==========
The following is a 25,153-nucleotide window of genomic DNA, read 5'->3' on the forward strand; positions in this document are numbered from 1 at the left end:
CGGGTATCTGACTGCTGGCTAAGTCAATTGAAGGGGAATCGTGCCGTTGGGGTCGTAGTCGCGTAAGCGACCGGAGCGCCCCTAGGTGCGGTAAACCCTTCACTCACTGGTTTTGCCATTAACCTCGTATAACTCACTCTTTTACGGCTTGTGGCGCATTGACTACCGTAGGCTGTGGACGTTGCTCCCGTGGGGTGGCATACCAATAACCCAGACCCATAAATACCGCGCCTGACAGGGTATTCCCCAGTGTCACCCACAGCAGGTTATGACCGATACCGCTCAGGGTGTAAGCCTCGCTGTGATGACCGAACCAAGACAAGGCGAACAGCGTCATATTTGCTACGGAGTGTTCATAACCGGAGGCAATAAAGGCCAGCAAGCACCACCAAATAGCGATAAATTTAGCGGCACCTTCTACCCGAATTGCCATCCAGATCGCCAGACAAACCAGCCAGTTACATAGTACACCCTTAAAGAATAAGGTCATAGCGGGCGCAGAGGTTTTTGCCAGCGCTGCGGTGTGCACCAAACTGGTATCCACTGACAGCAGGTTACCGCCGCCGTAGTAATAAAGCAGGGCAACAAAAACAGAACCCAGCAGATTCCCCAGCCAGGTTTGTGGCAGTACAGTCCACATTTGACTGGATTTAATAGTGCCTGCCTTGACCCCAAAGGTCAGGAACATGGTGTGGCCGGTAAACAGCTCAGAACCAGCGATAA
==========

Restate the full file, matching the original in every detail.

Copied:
The following is a 25,153-nucleotide window of genomic DNA, read 5'->3' on the forward strand; positions in this document are numbered from 1 at the left end:
CGGGTATCTGACTGCTGGCTAAGTCAATTGAAGGGGAATCGTGCCGTTGGGGTCGTAGTCGCGTAAGCGACCGGAGCGCCCCTAGGTGCGGTAAACCCTTCACTCACTGGTTTTGCCATTAACCTCGTATAACTCACTCTTTTACGGCTTGTGGCGCATTGACTACCGTAGGCTGTGGACGTTGCTCCCGTGGGGTGGCATACCAATAACCCAGACCCATAAATACCGCGCCTGACAGGGTATTCCCCAGTGTCACCCACAGCAGGTTATGACCGATACCGCTCAGGGTGTAAGCCTCGCTGTGATGACCGAACCAAGACAAGGCGAACAGCGTCATATTTGCTACGGAGTGTTCATAACCGGAGGCAATAAAGGCCAGCAAGCACCACCAAATAGCGATAAATTTAGCGGCACCTTCTACCCGAATTGCCATCCAGATCGCCAGACAAACCAGCCAGTTACATAGTACACCCTTAAAGAATAAGGTCATAGCGGGCGCAGAGGTTTTTGCCAGCGCTGCGGTGTGCACCAAACTGGTATCCACTGACAGCAGGTTACCGCCGCCGTAGTAATAAAGCAGGGCAACAAAAACAGAACCCAGCAGATTCCCCAGCCAGGTTTGTGGCAGTACAGTCCACATTTGACTGGATTTAATAGTGCCTGCCTTGACCCCAAAGGTCAGGAACATGGTGTGGCCGGTAAACAGCTCAGAACCAGCGATAA